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College graduates are flocking to these cities

What do cities like Charlotte, Denver, San Francisco and Seattle have in common?

They apparently are magnets for college graduates from all over the country.

A recent study from student loan marketplace Credible found that those four cities as well as Dallas, New York, Portland, Oakland and Washington, D.C. — had the most out-of-state graduates relative to in-state graduates among 20 large U.S. cities. The survey looked at 4,500 young Americans who have been out of school for an average of 4.5 years.

Washington, D.C., and Charlotte see about 2.2 out-of state graduates for every one in-state graduate, the highest proportion in the group.

San Francisco is one city favored by college graduates.
Avinash Achar | Getty Images
San Francisco is one city favored by college graduates.

Many of the cities on the list were among the nation's most notoriously expensive.

The median ratio of rent-to-income was about 19 percent among all cities analyzed. But those with many out-of-state graduates had even less affordable housing: Grads living in Seattle spent 22 percent of their income on rent, while those in New York City spent 21 percent, according to Credible's analysis.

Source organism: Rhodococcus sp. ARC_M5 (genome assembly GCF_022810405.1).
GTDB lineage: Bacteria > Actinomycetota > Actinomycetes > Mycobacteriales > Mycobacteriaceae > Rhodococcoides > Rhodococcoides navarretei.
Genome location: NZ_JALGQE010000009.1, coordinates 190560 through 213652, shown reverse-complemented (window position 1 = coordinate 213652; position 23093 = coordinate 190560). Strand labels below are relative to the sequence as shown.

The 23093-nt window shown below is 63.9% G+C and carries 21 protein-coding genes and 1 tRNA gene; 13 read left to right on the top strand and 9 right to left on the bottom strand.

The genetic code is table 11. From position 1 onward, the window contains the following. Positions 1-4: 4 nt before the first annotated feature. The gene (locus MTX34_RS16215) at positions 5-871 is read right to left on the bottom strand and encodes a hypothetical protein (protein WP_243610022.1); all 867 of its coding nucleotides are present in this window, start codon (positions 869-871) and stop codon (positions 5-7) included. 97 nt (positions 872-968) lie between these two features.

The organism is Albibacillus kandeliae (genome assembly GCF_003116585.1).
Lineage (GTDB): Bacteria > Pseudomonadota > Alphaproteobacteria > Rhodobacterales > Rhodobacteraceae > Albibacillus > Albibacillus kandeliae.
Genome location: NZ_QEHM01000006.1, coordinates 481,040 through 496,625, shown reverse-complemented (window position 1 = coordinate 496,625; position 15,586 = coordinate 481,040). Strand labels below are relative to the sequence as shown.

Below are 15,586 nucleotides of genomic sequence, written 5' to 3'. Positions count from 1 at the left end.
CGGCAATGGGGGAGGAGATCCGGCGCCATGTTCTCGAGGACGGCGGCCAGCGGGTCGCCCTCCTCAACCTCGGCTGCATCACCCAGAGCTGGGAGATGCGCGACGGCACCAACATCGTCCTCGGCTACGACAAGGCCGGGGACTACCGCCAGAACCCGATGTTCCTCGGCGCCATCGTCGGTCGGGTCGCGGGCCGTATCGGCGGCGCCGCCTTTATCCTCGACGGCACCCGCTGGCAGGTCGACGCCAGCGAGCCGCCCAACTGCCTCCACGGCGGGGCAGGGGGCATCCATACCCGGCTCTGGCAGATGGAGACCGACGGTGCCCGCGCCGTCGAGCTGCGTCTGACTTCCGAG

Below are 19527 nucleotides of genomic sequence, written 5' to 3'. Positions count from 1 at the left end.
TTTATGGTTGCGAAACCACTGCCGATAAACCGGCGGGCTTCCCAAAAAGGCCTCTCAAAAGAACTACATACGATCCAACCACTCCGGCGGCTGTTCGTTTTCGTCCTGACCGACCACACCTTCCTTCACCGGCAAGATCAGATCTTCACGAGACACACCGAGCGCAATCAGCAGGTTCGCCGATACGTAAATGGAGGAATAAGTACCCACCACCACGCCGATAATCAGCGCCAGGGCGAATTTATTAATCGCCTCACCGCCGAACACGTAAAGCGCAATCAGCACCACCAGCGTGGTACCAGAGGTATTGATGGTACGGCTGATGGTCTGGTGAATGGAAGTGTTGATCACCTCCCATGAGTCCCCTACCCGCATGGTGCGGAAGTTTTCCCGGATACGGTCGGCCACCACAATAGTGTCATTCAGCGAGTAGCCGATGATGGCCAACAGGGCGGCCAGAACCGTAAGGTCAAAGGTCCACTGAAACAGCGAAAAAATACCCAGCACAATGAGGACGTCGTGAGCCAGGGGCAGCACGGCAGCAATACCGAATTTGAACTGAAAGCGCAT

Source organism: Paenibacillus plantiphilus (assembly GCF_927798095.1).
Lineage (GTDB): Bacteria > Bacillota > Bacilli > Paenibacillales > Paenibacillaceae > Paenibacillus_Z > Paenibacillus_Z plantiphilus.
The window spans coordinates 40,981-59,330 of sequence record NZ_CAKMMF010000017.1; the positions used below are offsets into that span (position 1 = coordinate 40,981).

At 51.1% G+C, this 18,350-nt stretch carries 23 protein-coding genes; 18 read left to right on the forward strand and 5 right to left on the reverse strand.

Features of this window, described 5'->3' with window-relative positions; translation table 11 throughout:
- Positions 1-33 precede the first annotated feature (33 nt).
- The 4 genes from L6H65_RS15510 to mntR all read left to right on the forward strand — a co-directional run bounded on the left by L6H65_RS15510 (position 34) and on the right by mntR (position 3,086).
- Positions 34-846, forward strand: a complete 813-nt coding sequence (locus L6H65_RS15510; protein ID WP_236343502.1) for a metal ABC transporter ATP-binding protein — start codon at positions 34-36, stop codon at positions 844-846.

The trend of graduates moving to expensive cities is unsurprising, said Matthew Gardner, chief economist at Seattle-based Windermere Real Estate.

"People are going to be attracted to a thriving job market, regardless of cost," he said. "The most important thing on many of their minds is to get a job."

That's true for Fordham college senior Jack Murray, who accepted a job in the Bay Area earlier this year. San Francisco is home to about two out-of-state college graduates for every in-state one.

"I'm worried about the cost of rent the most," said Murray, who will be working in the fashion industry. "As I've been looking for a place to live, it seems like there's both a smaller pool of options and you're getting less for your money than you would even in New York."

College graduates may struggle to strike a balance between finding employment and keeping living costs low, said Gardner.

"Higher real estate costs are likely to be in cities where job markets are very robust, and where housing costs are lower, the job markets are often not as strong," he said.

Indeed, professional and personal development were the top factors Murray said he considered when choosing a job and place to live.

"I know I won't be able to have as nice of an apartment as I would in a less expensive city to live in, but it is worth the trade-off to have a job I want," he said.

While the nine cities described might be particularly popular among young transplants today, that could always change tomorrow, said Credible's CEO Stephen Dash.

"It's simple supply and demand," he said. "As more graduates move to these cities they will become more expensive, and it's likely that new cities will become more attractive."